Besides being the newest convert to per-pupil budgeting, Oakland Unified is also the most radical. It is the only district in the country that is charging schools for the actual cost of each teacher’s salary, making inexperienced teachers less expensive than veterans.
Poor kids tend to get the least-experienced, lowest-paid teachers, which means less money is spent on their education than on kids with veteran teachers, explains Barak Ben-Gal, special assistant to Oakland’s superintendent. “It’s an equity issue,” he says.
Oakland’s switch to student-based budgeting came after the district fell into a multi-million dollar deficit and had to accept a state-appointed administrator to lead the district in exchange for a state loan. Randolph Ward, named state administrator in June 2003, wanted to give local schools more control over their budgets. Oakland had already piloted student based budgeting in 15 schools, and its school board had considered expanding it to all schools.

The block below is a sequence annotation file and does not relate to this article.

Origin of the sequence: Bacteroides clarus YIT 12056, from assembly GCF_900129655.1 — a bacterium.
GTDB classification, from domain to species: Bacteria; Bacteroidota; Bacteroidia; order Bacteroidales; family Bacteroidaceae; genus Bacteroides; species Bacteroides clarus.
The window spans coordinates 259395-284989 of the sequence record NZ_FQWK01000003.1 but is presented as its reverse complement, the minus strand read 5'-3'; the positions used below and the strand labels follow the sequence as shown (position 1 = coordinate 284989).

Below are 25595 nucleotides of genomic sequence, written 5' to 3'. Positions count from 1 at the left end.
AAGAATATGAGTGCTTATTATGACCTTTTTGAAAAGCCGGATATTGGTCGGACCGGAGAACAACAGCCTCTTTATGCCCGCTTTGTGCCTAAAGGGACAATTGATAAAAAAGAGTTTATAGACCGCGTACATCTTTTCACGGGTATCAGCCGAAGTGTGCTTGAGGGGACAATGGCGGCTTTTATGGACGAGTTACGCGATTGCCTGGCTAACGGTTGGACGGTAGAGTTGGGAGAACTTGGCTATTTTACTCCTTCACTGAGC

But the idea for using actual teacher salaries came from research that Ward and his staff reviewed about the funding inequities contained in teacher salaries, according to Katrina Scott-George, Ward’s special assistant.
In other districts with student-based budgeting, schools were charged same amount for each faculty position regardless of whether the teacher was a lower-paid novice or a higher-paid veteran.
Analyzing Oakland’s budget, George found a per-pupil spending difference of about $2,000 among Oakland schools that was due mostly to differences in the salaries of new or experienced teachers.